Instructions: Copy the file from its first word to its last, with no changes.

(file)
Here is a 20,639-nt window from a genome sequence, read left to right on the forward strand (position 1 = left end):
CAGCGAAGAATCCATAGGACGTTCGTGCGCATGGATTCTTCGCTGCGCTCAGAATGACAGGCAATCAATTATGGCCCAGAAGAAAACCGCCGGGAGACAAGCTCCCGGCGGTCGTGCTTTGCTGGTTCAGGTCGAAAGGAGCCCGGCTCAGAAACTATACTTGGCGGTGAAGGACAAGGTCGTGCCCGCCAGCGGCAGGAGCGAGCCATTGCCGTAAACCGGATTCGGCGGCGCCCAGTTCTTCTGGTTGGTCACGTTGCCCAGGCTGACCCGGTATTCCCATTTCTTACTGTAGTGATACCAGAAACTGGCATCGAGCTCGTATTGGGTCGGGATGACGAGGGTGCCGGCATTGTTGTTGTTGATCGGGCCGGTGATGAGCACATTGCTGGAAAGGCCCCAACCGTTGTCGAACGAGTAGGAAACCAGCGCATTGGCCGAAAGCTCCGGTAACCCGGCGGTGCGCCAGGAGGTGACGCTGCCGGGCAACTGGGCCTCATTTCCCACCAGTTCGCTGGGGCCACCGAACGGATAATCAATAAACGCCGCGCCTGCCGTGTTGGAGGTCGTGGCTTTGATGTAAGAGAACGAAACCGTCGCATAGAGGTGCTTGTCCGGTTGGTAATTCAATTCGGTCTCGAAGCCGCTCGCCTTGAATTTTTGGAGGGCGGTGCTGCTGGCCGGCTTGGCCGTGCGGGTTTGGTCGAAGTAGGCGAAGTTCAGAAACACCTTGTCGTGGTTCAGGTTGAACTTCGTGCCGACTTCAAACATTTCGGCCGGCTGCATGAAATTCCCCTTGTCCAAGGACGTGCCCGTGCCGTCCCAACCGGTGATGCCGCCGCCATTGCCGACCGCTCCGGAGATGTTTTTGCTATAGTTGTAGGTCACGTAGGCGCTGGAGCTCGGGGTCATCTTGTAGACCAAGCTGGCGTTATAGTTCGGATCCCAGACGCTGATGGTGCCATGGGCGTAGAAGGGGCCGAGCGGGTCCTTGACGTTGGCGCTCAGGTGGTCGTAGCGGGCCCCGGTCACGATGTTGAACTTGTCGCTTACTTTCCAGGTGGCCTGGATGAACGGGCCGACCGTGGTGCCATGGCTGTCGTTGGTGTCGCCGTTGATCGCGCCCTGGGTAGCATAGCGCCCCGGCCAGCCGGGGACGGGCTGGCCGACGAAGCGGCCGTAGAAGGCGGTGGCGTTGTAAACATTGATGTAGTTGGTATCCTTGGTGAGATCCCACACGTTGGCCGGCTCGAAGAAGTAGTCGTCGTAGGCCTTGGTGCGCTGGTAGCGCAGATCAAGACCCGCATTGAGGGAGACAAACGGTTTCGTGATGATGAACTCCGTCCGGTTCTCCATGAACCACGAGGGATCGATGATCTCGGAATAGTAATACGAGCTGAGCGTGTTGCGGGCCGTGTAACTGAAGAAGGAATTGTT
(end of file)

Here is a 20,639-nt window from a genome sequence, read left to right on the forward strand (position 1 = left end):
CAGCGAAGAATCCATAGGACGTTCGTGCGCATGGATTCTTCGCTGCGCTCAGAATGACAGGCAATCAATTATGGCCCAGAAGAAAACCGCCGGGAGACAAGCTCCCGGCGGTCGTGCTTTGCTGGTTCAGGTCGAAAGGAGCCCGGCTCAGAAACTATACTTGGCGGTGAAGGACAAGGTCGTGCCCGCCAGCGGCAGGAGCGAGCCATTGCCGTAAACCGGATTCGGCGGCGCCCAGTTCTTCTGGTTGGTCACGTTGCCCAGGCTGACCCGGTATTCCCATTTCTTACTGTAGTGATACCAGAAACTGGCATCGAGCTCGTATTGGGTCGGGATGACGAGGGTGCCGGCATTGTTGTTGTTGATCGGGCCGGTGATGAGCACATTGCTGGAAAGGCCCCAACCGTTGTCGAACGAGTAGGAAACCAGCGCATTGGCCGAAAGCTCCGGTAACCCGGCGGTGCGCCAGGAGGTGACGCTGCCGGGCAACTGGGCCTCATTTCCCACCAGTTCGCTGGGGCCACCGAACGGATAATCAATAAACGCCGCGCCTGCCGTGTTGGAGGTCGTGGCTTTGATGTAAGAGAACGAAACCGTCGCATAGAGGTGCTTGTCCGGTTGGTAATTCAATTCGGTCTCGAAGCCGCTCGCCTTGAATTTTTGGAGGGCGGTGCTGCTGGCCGGCTTGGCCGTGCGGGTTTGGTCGAAGTAGGCGAAGTTCAGAAACACCTTGTCGTGGTTCAGGTTGAACTTCGTGCCGACTTCAAACATTTCGGCCGGCTGCATGAAATTCCCCTTGTCCAAGGACGTGCCCGTGCCGTCCCAACCGGTGATGCCGCCGCCATTGCCGACCGCTCCGGAGATGTTTTTGCTATAGTTGTAGGTCACGTAGGCGCTGGAGCTCGGGGTCATCTTGTAGACCAAGCTGGCGTTATAGTTCGGATCCCAGACGCTGATGGTGCCATGGGCGTAGAAGGGGCCGAGCGGGTCCTTGACGTTGGCGCTCAGGTGGTCGTAGCGGGCCCCGGTCACGATGTTGAACTTGTCGCTTACTTTCCAGGTGGCCTGGATGAACGGGCCGACCGTGGTGCCATGGCTGTCGTTGGTGTCGCCGTTGATCGCGCCCTGGGTAGCATAGCGCCCCGGCCAGCCGGGGACGGGCTGGCCGACGAAGCGGCCGTAGAAGGCGGTGGCGTTGTAAACATTGATGTAGTTGGTATCCTTGGTGAGATCCCACACGTTGGCCGGCTCGAAGAAGTAGTCGTCGTAGGCCTTGGTGCGCTGGTAGCGCAGATCAAGACCCGCATTGAGGGAGACAAACGGTTTCGTGATGATGAACTCCGTCCGGTTCTCCATGAACCACGAGGGATCGATGATCTCGGAATAGTAATACGAGCTGAGCGTGTTGCGGGCCGTGTAACTGAAGAAGGAATTGTT